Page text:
While on vacation I received an email from ABC-CLIO press that asked me to update my address and which gave me the publication dates for the two encyclopedias.  I wrote three articles for the various books: The first on the Chinese military philosopher Qi Jiquang from the late 16th century.  The next two were on the Chinese Soviet Border Conflict of 1969, and the Ussuri River Skirmish.  Again, it is humbling to be involved in a quality publication. And since these are reference volumes bought by schools, in a sense I can say I "wrote the book" on subject. 

Warfare 2.0

This volume is a collection of essays on the Book of Mormon from various military historians and interested individuals I have come across.  It is slightly smaller than I envisioned but I am very excited to hear back from the Interpreter.  Again, I am humbled by so many great people that contribute to the project and look forward to seeing the final form it takes.

Ancient Warfare and Modern Lessons

This is my personal effort on warfare in the Book of Mormon. Since the email agreeing to publish my manuscript, I still haven't heard anything back from the editor at Kofford Books. But as you can see above, the publication process often takes a long time so I'm waiting patiently for them to get to my manuscript. Ironically, it looks like I will have two of the chapters in that book published elsewhere by the time it hits bookshelves.[4]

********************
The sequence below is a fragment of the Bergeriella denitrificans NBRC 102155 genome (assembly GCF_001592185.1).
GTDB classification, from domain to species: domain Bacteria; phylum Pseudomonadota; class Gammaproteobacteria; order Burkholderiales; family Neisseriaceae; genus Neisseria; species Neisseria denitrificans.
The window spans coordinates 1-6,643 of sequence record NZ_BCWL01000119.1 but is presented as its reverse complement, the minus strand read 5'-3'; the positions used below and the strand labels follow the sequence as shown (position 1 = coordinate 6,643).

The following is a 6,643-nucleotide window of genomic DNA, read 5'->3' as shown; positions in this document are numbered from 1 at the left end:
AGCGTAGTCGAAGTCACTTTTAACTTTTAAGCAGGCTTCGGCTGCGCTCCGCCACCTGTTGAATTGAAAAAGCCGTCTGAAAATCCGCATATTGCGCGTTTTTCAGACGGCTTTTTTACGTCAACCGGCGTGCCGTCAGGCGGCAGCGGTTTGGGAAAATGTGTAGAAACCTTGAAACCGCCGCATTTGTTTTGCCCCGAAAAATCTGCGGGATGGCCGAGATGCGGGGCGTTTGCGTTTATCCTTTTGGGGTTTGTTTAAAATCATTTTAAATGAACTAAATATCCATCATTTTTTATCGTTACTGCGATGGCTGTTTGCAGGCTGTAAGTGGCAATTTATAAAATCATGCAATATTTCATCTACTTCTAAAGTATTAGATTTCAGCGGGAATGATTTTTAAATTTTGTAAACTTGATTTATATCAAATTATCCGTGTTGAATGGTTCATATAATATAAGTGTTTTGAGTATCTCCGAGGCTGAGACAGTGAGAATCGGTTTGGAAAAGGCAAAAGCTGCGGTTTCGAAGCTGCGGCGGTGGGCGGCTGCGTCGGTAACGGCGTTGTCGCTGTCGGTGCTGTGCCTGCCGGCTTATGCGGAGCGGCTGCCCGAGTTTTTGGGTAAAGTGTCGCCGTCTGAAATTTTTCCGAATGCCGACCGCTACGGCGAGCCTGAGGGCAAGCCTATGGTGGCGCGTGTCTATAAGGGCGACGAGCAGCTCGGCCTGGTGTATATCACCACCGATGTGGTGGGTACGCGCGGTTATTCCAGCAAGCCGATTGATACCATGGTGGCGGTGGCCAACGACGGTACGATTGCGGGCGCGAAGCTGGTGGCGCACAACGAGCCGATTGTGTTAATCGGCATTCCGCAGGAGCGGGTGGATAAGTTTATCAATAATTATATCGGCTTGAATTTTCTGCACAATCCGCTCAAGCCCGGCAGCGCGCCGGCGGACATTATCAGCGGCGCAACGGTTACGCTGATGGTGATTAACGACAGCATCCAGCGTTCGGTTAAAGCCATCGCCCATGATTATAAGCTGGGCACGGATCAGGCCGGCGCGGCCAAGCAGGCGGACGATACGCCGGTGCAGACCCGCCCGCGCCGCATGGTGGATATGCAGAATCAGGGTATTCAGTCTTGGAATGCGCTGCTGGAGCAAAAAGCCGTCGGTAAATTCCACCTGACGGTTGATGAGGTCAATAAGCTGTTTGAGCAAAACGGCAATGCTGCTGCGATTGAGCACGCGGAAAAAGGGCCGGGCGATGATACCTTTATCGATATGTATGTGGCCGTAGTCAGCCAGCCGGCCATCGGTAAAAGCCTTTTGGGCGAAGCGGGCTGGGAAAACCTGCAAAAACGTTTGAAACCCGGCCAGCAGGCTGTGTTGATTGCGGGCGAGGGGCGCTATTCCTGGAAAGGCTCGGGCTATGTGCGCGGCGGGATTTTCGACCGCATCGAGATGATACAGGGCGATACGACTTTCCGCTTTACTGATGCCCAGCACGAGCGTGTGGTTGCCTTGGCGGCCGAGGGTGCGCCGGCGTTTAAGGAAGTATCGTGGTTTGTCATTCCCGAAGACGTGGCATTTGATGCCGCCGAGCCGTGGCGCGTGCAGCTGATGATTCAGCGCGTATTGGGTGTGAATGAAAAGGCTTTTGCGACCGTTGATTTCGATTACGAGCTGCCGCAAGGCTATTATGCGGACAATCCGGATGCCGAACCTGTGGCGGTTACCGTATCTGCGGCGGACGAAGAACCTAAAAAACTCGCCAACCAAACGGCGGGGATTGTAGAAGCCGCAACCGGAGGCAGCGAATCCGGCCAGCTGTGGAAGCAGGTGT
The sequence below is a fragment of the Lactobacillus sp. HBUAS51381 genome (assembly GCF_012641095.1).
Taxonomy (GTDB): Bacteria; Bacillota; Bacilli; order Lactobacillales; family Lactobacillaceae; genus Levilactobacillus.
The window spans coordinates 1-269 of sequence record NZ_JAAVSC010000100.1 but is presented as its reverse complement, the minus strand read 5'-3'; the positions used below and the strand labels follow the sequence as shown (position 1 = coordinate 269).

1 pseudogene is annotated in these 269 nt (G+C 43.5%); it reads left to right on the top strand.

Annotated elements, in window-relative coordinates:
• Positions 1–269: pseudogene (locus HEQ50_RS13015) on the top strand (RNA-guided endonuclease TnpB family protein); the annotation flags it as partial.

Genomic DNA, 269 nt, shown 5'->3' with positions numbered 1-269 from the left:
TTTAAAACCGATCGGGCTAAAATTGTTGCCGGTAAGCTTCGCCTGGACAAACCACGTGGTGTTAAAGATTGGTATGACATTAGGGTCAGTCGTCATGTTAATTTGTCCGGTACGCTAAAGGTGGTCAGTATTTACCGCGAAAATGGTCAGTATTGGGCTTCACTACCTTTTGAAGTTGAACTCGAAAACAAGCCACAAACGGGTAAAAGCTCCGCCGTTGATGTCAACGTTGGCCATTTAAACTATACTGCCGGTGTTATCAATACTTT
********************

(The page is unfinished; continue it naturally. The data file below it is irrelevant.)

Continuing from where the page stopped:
Thanks for reading.  As I talked about the insurgent medium, publishing in more established venues takes much longer and requires much more work. As a result I don't always publish as much here but I appreciate your reading support a great deal.

1. The PhD dissertation in England is called a thesis.  This will most likely be conducted at the Hoover Library located at Stanford. They have an excellent collection on East Asia there and a huge collection of microfilmed records that I need.
2. I can send a copy of my research prospectus upon request. It is about 5 pages that summarizes the question, existing books, and sources I will use.  Reading it gets me excited for my research. 
3. The only review so far complained that my essay is like a Chinese buffet, which I found annoying. 
4.  It is ironic because several presses rejected the book and one reviewer slammed my book in harsh terms. Yet I've managed to publish large parts of it including the controversial defense of preemptive war.